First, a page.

2023 Author: Alex Livingston | [email protected]. Last modified: 2023-11-26 11:39
Attempts to select the breed Scottish Fold initially caused the presence of genetic diseases in born puppies. How was this possible?
In 1961 at the McRae farm in Scotland, a small white cat named Susie was born: a spontaneous mutation had caused the pavilions of her ears to be folded forward and close to her head, making her look like an owl. When Susie had her first puppies, some of them were born with the same folded ears as their mother.
This striking peculiarity was noticed by the spouses William and Mary Ross, both passionate about cats, who adopted one calling it Snooks. The cat was crossed by William with a British Shorthair and it was discovered that the folded ears they were a character that was passed on from parents to children. The spouses understood that in all probability the folded ear was a genetically dominant trait.
The Rosses thus began a breeding program and in 1966 registered their cats as the Scottish Fold with the Governing Council of the Cat Fancy, the UK herd registry. However, the first crosses did not give the desired results since the folded ear gene was associated with physical and joint problems. It was soon discovered, in fact, that if the Scottish cats were mated with each other, many of the kittens developed a series of serious diseases.
First of all, the onset of ear parasitosis associated with a high percentage of deafness; these ear diseases were prevented simply with thorough cleaning. What worried, however, was that the gene responsible for the mutation of the ears was also a carrier of osteodystrophy, or serious problems in the joints, for which the kittens presented a severe and disabling limp at the beginning of their life. The cats so affected had short, malformed legs and radiographic anomalies, the vertebrae of the tail welded together and the joints of the legs became covered with cartilage, preventing their movement.
Mary Ross in 1971 sent three Scottish Fold kittens to a research center in Massachusetts for a study of their mutations. Geneticist Neil Todd understood that for a good selection that could lead to the birth of cats with folded ears, but which were also healthy, mating had to always take place with straight-eared cats as the gene responsible for the folding of the auricles is a autosomal dominant mutant gene Fd: its presence in only one of the parents is sufficient to be transmitted to the offspring. The cats were no longer crossed only with each other Scottish Fold but with different breeds. Within a few years the breed was therefore officially recognized and to date the authorized mating is only with British Shorthair and American Shorthair.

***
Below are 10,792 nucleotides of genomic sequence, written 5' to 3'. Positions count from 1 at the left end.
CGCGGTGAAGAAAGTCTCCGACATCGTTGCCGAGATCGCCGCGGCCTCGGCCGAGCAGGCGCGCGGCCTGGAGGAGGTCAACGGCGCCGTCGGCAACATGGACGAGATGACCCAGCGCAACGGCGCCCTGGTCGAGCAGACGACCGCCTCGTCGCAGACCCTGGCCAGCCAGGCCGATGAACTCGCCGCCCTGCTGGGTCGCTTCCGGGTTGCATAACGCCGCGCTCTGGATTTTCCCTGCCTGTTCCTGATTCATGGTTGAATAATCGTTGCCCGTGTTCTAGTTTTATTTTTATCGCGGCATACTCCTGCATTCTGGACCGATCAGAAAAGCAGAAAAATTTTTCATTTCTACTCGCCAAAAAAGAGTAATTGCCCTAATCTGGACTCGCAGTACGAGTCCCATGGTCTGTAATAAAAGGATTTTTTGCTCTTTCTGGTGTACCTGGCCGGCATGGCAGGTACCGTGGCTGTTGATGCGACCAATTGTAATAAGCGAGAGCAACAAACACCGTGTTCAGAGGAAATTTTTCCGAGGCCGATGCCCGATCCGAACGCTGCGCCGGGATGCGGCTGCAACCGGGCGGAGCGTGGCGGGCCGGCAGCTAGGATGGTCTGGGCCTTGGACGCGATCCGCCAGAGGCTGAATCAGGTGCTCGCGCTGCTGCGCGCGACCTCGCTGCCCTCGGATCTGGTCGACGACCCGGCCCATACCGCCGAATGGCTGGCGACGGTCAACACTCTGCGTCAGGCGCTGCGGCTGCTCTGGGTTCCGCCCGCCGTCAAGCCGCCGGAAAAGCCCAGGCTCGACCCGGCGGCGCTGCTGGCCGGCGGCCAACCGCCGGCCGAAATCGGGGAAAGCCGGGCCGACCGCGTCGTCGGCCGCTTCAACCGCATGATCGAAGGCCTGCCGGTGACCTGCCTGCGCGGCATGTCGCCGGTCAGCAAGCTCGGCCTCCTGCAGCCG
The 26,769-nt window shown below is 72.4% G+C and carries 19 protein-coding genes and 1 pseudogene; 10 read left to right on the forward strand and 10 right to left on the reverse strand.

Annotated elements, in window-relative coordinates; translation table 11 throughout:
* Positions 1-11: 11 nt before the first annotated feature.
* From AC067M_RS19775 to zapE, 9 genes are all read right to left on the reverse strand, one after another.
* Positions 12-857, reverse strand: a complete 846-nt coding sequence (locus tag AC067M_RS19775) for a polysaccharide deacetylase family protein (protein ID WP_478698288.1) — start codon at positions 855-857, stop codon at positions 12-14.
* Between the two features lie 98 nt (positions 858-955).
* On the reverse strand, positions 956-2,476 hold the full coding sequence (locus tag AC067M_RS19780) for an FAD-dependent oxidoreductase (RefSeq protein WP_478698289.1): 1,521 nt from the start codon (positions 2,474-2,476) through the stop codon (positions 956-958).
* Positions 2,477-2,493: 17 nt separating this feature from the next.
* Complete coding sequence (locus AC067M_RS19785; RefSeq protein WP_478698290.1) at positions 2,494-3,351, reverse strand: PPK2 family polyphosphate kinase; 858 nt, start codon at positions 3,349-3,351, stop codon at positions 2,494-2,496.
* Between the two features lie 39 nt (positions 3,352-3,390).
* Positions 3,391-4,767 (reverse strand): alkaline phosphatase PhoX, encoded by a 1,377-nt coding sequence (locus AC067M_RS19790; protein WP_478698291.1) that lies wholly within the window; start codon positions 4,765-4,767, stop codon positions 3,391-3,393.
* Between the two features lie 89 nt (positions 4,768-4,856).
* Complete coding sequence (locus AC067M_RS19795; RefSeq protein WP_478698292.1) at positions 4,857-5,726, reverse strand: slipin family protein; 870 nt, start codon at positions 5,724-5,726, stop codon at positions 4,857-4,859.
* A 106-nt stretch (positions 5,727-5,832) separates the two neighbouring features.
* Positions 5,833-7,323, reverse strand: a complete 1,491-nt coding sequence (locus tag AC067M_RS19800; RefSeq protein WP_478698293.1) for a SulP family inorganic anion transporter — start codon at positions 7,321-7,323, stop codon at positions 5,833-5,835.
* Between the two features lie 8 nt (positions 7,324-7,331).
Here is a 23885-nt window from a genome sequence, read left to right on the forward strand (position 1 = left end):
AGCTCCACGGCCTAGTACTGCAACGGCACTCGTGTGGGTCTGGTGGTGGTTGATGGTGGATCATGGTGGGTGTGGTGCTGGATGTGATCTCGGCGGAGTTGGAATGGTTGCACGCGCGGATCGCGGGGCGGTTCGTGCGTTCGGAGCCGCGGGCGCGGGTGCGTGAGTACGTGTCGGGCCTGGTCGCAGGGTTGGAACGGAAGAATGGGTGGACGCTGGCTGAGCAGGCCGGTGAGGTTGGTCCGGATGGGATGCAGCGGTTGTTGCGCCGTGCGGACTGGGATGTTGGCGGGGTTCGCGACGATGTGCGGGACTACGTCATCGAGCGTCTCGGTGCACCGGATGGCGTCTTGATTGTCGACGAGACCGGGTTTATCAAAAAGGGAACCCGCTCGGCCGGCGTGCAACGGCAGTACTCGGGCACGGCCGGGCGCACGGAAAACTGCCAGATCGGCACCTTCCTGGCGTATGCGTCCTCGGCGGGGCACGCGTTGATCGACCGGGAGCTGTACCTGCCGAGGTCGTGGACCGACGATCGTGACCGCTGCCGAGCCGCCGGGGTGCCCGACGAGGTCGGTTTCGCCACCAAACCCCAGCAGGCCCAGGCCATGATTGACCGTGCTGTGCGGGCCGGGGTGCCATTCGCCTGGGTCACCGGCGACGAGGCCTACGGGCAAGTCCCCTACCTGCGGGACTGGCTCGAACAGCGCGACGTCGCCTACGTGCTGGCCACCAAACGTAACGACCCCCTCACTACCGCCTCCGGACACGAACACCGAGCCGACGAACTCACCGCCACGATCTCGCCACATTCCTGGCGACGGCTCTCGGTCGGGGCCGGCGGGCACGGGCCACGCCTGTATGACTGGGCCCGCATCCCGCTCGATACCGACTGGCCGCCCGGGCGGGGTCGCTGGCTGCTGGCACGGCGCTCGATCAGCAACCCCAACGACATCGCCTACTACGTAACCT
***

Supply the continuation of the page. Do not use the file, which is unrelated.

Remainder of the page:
With the selection that has led to the definition of the Scottish Fold breed it is natural that not all puppies in a litter will have the characteristic folded ears. To understand which of them have recovered the gene it is necessary to wait at least fifteen to twenty days from their birth, since only then will the kittens begin to have the ear cartilage crinkled so that only the tip can bend forward.
The Scottish Fold cat, contrary to what many believe, today looks like a long-lived breed that can live up to fifteen years of age and, thanks to a correct selection, turns out to be a healthy and robust cat. However, there are cat breeds such as the Scottish Fold which, due to the aforementioned genetic mutations, are more prone than others to develop diseases.
Polycystic Kidney Disease (PKD), or disease of the polycystic kidney. In this pathology, cysts develop in the renal cortex and medulla oblongata, increasing in size and number with the age of the cat to the point of causing kidney failure. The latter manifests itself differently from cat to cat. Cysts usually grow very slowly, and felines show no signs of the disease until later in life, typically around the age of eight.
Familial hypertrophic cardiomyopathy (HCM), that is, thickening of the heart muscle resulting in a reduction in the volume within the ventricles (main chambers of the heart) of the blood that the heart can pump with each contraction. The affected animal is at risk of developing heart failure congestive and occasionally sudden death.
Scottish fold osteochondrodysplasia (SFOCD), that is to say skeletal anomalies. Due to this disease, the cartilages do not grow strong enough to support the ears as they normally do. The pathology does not only concern the ear cartilages, but also other bones. These abnormalities present lameness, stiffness and reluctance to jump in affected cats.
Finally, the particular shape of the ears of this Scottish Fold cat requires more attention and one daily cleaning to avoid annoying ear parasites due to excessive accumulation of dirt.
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